Faith in Maris Otter produces a prize sample
A Hants growers faith in an
apparently outdated winter
variety has helped him
become outright winner in
this years Dupont/FW
Andrew Blake reports
MALTSTER-FRIENDLY but relatively low yielding Maris Otter, supported by modern agrochemicals, gave John Chalcraft the best sample. And in a close fought battle with five other finalists the judges agreed his sound knowledge of markets and husbandry made him the worthy overall winner.
His sample, at 1.3% the lowest for N content, came from 13.6ha (37 acres) of mainly Grade 3 light chalky loam at New Farm, Kings Somborne, where his father and grandfather also grew malting barley successfully.
The farm, which gets about 660mm (26in) of rain in a normal season, also grows wheat for seed and both milling and malting, spring barley, soya beans, sugar beet for seed, feed peas and commercial oilseed rape.
Maris Otter, dropped from the Recommended List in 1989, recently gained a new lease of life largely through the enthusiasm of local merchant Robin Appel, Mr Chalcraft explains. Although the variety is prone to disease, especially mildew and rhynchosporium, a robust fungicide programme can produce good results, he maintains.
He returned to winter malting types in earnest about six years ago with Halcyon and Puffin. But niche contracts for specialist ales offering more reliable premiums tempted him to switch to Otter. He also grows Melanie under a three-year WHD Elite Malt Scheme contract.
"Our security is knowing that the maltster actually wants what we produce and even in problem years will endeavour to take it. The first year we grew Otter we got 45cwt/acre and quite a good gross margin." This years budgeted premium over a £70/t base price was £65/t for a maximum 1.5%N.
With many of his other crops for seed, 1998 budget estimates suggested that Otter for malting at only 4.9t/ha (2t/acre) was likely to be more rewarding than growing an 8t/ha (3.25t/acre) crop of Hanna feed barley for C2 seed.
In the event this years competition crop disappointed on yield, delivering only an estimated 4.1t/ha (1.7t/acre). But Mr Chalcraft is convinced the reason is too little nitrogen on a crop following winter wheat and two spring barleys.
The less fertile soils are clearly suited to producing malting barley, and fields at the end of a rotation tend to be chosen to avoid problems from residual nitrogen. With premiums closely linked to N content that is vital, he explains.
He uses information from several local sources to optimise his growing system. These include the ARCs Hants trials site, NIAB trials at nearby ADAS Bridgets, and ADAS itself for soil mineral N testing. Local Cleanacres agronomist Tom Blanchards advice on fine tuning pesticide inputs is particularly valued, but spray decisions are always made jointly, he stresses.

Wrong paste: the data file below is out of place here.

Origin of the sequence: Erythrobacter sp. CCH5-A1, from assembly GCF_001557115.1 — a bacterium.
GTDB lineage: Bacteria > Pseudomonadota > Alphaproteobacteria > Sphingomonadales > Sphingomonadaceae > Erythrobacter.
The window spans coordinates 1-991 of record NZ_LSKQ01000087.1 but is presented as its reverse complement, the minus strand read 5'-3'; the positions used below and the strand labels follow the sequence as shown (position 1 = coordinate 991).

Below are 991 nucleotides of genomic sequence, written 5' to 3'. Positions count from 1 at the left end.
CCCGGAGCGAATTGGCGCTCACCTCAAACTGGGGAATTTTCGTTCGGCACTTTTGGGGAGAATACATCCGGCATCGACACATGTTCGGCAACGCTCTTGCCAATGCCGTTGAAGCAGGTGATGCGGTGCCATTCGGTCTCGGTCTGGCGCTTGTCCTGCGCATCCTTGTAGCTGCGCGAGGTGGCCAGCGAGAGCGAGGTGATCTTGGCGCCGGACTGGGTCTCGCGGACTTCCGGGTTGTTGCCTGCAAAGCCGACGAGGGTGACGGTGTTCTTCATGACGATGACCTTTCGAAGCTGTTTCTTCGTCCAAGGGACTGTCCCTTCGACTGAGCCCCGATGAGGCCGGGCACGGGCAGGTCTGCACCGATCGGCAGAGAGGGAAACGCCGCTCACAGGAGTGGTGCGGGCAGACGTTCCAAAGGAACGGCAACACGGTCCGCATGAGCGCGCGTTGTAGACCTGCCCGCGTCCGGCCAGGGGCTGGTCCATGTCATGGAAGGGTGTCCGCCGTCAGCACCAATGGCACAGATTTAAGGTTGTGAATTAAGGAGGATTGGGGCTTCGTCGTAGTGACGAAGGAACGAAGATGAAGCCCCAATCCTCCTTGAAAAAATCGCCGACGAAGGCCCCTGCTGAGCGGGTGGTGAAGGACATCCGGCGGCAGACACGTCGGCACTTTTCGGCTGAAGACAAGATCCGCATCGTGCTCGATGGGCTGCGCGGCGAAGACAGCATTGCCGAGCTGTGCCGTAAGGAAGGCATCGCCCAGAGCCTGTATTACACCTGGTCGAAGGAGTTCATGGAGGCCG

"I do all the spraying myself, often in the evenings, to get the timing as right as possible." An MBTrac-mounted Airtec sprayer operating at 120litres/ha is especially useful in being able to get round quickly when disease threatens, he adds.
Since using ADAS for soil-N tests, excess grain nitrogen has not been a problem. "But I think we may have sacrificed some yield." This years recommendation of 70kg/ha (56 units/acre) for the Oct 10-sown crop, split between Feb 21 and Mar 12 dressings, was clearly not enough, he believes.
Despite the varietys poor disease defences a two-spray fungicide programme was sufficient to keep the crop clean and screenings low. The first application on Mar 20 at stem elongation (GS30) consisted of 0.5litres/ha Justice (fenpropimorph + flusilazole + tridemorph) with 200g/ha Derosal WDG (carbendazim) plus manganese and copper. The second, on May 4 at third node (GS33), had the same dose of Justice with 0.2litres/ha Lyric (flusilazole), with more Derosal and copper and included 0.7litres/ha of Cyclade (2-chloroethylphosphonic acid + mepiquat chloride + chlormequat) growth regulator.
A planned early June spray was unnecessary. "By the end of May the fungicides were still doing their job," says Mr Chalcraft.
Pure certified seed is always his starting point, and he pays tribute to PBI Cambridge as maintainers of Maris Otter. "We used to see all sorts of grain colours. But I have noticed how the seed stocks have improved and are now very even."
Anticipating crop assurance demands, for the past three years details of all chemical inputs have voluntarily been supplied with the end grain, he adds. "With malting barley you have to remember that it is eventually going into a bottle from which someone will drink." *
• Moisture 15%.
• Nitrogen 1.3%.
• Screenings 1.0% (through 2.25mm).
• Germination 100%.
Were it not for his grain sample, at 1.65% N the highest of the six finalists, Mark Smith would have been vying for the overall title. With hindsight the nitrogen top-dressing to his mid-March sown Chariot was a bit too much to achieve top premium. But his detailed knowledge of husbandry needs at Broomfield, Brechin, Angus, including specific manganese and sulphur inputs, won him the best husbandry award.